LIT180 : Studying Theatre: A History of Dramatic Texts in Performance
Professor Stephen Nicholson
Please note: This module may or may not run in any individual session. Please check with the course Convenor.
This module introduces you to key dramatic texts from the Renaissance to the present. Each week you will study a particular play, and the historical, ideological and social contexts that informed its composition, its first performances, and its theatrical afterlife. We will talk about the play in performance, and the processes that underlie its production - about acting, directing, design and economics – with the emphasis on theatre as a complex and practical discipline. In recent years the course texts have included work by playwrights such as Sophocles, John Vanbrugh, William Shakespeare, Alfred Jarry, Bertolt Brecht, Samuel Beckett, Caryl Churchill and Debbie Tucker Green. The aim is to develop your understanding of a range of seminal Western theatre texts and further your ability to analyse the connections between different styles and forms of theatre and the societies out of which they have emerged. This relationship is something you will return to throughout your degree as we examine how theatre and performance represent, critique and illuminate the society that produces them.
This is a chronological course which focuses on texts from different periods of theatre history. It is taught through weekly lectures and small group seminars. Each week, the Monday lecture introduces you to key aspects of the relevant period and genre, as well as to the play and to other texts of the time. In the seminars which follow, you will then analyse the text itself in more detail, and also think about its theatricality. As preparation for a seminar you might be asked not only to think about the play, but to find out about a particular production; to consider the set or costumes you would choose if you were designing a production of it for Sheffield's Crucible Theatre, or even how you might direct the actors in a particular speech or scene. The course thus allows you to imagine the plays from creative as well as analytical perspectives, inviting you to think about them not only in their historical contexts but also as plays for today. Crucially, we ask not only 'What did this play say to its original audiences?', but also 'Why (and how) might we want to stage it in 2016?'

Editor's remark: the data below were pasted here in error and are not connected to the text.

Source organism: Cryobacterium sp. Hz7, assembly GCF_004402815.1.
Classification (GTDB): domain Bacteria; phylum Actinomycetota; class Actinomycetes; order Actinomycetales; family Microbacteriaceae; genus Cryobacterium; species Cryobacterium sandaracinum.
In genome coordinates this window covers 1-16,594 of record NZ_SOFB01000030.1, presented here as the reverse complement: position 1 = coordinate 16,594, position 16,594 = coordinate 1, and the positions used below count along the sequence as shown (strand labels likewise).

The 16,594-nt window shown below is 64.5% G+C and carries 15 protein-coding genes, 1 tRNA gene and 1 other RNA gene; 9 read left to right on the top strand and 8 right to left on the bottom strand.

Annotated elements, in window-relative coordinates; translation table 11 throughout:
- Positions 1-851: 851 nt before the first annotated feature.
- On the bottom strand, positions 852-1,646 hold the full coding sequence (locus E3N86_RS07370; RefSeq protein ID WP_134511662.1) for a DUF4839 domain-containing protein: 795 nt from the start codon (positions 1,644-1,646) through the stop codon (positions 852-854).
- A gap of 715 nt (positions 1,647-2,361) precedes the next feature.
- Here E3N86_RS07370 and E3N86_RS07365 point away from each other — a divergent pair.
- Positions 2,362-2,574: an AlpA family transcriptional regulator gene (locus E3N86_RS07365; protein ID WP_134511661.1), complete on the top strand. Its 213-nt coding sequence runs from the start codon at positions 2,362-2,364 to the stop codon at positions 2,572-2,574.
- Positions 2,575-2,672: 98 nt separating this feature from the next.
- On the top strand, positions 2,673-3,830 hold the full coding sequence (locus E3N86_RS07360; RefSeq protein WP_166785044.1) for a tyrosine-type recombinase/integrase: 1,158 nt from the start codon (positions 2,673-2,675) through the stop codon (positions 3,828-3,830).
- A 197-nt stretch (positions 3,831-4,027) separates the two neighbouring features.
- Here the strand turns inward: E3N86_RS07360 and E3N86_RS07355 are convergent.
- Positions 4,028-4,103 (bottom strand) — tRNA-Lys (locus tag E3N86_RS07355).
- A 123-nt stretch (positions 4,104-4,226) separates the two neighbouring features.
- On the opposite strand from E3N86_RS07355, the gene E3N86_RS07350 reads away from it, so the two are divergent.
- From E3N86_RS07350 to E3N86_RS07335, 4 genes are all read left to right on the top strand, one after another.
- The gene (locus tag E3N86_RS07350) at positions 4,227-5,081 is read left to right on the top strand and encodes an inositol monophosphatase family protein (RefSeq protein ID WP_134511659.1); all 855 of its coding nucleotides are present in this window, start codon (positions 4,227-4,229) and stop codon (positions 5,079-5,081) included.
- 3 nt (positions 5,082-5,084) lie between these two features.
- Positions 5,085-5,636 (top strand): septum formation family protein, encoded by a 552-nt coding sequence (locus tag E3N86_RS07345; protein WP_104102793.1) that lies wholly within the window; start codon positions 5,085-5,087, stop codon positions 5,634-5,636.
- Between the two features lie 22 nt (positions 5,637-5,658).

You will be assessed through two pieces of written work, each of 2,000 words or equivalent, one submitted approximately mid-way through the module and the other at the end. You will be offered a variety of questions to choose from, giving you the opportunity to select which play(s) you write about, and from what perspective(s). Some will require a conventional, analytical essay, but you may also be invited to design a stage set, reflect on an actor’s approach to a role, say how you would direct a particular scene for a specific theatre or audience, or write your own short play in response to one you have studied or by drawing on its approach and techniques. Inviting you to develop your own thoughts about the plays, informed by rigorous performance, historical and political analysis, is the driving force of this module, and the primary focus of the assessment.
Professor Stephen Nicholson
Information last changed: Friday 26th of August 2016 :: 03:47:15 PM (BST)